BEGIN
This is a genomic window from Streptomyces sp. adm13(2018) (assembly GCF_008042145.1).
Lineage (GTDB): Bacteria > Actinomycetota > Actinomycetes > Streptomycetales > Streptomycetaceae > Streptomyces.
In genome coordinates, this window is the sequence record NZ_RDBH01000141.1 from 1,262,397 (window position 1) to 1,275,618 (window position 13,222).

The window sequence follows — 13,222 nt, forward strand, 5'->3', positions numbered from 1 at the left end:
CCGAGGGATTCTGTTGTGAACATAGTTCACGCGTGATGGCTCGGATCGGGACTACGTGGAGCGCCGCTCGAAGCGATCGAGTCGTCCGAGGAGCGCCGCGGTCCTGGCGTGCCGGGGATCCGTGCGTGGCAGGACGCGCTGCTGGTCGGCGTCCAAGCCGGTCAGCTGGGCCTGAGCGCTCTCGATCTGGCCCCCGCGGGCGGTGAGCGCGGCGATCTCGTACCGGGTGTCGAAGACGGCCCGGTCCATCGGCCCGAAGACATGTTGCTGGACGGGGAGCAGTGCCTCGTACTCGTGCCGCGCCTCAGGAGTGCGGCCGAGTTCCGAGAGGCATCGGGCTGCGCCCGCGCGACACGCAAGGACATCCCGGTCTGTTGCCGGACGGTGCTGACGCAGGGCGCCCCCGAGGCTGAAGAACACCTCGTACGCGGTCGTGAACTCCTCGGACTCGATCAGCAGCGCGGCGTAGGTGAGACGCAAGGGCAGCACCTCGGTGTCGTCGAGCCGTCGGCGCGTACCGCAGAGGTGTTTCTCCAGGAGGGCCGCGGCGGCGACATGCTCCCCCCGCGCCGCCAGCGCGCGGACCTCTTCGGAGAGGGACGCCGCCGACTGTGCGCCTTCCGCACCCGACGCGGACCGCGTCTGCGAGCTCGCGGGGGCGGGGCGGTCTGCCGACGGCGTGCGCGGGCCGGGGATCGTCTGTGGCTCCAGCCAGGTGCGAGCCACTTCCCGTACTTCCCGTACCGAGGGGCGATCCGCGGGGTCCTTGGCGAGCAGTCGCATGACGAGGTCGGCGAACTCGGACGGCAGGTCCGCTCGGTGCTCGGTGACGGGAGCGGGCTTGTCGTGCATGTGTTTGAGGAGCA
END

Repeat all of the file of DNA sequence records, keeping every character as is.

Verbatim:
This is a genomic window from Streptomyces sp. adm13(2018) (assembly GCF_008042145.1).
Lineage (GTDB): Bacteria > Actinomycetota > Actinomycetes > Streptomycetales > Streptomycetaceae > Streptomyces.
In genome coordinates, this window is the sequence record NZ_RDBH01000141.1 from 1,262,397 (window position 1) to 1,275,618 (window position 13,222).

The window sequence follows — 13,222 nt, forward strand, 5'->3', positions numbered from 1 at the left end:
CCGAGGGATTCTGTTGTGAACATAGTTCACGCGTGATGGCTCGGATCGGGACTACGTGGAGCGCCGCTCGAAGCGATCGAGTCGTCCGAGGAGCGCCGCGGTCCTGGCGTGCCGGGGATCCGTGCGTGGCAGGACGCGCTGCTGGTCGGCGTCCAAGCCGGTCAGCTGGGCCTGAGCGCTCTCGATCTGGCCCCCGCGGGCGGTGAGCGCGGCGATCTCGTACCGGGTGTCGAAGACGGCCCGGTCCATCGGCCCGAAGACATGTTGCTGGACGGGGAGCAGTGCCTCGTACTCGTGCCGCGCCTCAGGAGTGCGGCCGAGTTCCGAGAGGCATCGGGCTGCGCCCGCGCGACACGCAAGGACATCCCGGTCTGTTGCCGGACGGTGCTGACGCAGGGCGCCCCCGAGGCTGAAGAACACCTCGTACGCGGTCGTGAACTCCTCGGACTCGATCAGCAGCGCGGCGTAGGTGAGACGCAAGGGCAGCACCTCGGTGTCGTCGAGCCGTCGGCGCGTACCGCAGAGGTGTTTCTCCAGGAGGGCCGCGGCGGCGACATGCTCCCCCCGCGCCGCCAGCGCGCGGACCTCTTCGGAGAGGGACGCCGCCGACTGTGCGCCTTCCGCACCCGACGCGGACCGCGTCTGCGAGCTCGCGGGGGCGGGGCGGTCTGCCGACGGCGTGCGCGGGCCGGGGATCGTCTGTGGCTCCAGCCAGGTGCGAGCCACTTCCCGTACTTCCCGTACCGAGGGGCGATCCGCGGGGTCCTTGGCGAGCAGTCGCATGACGAGGTCGGCGAACTCGGACGGCAGGTCCGCTCGGTGCTCGGTGACGGGAGCGGGCTTGTCGTGCATGTGTTTGAGGAGCA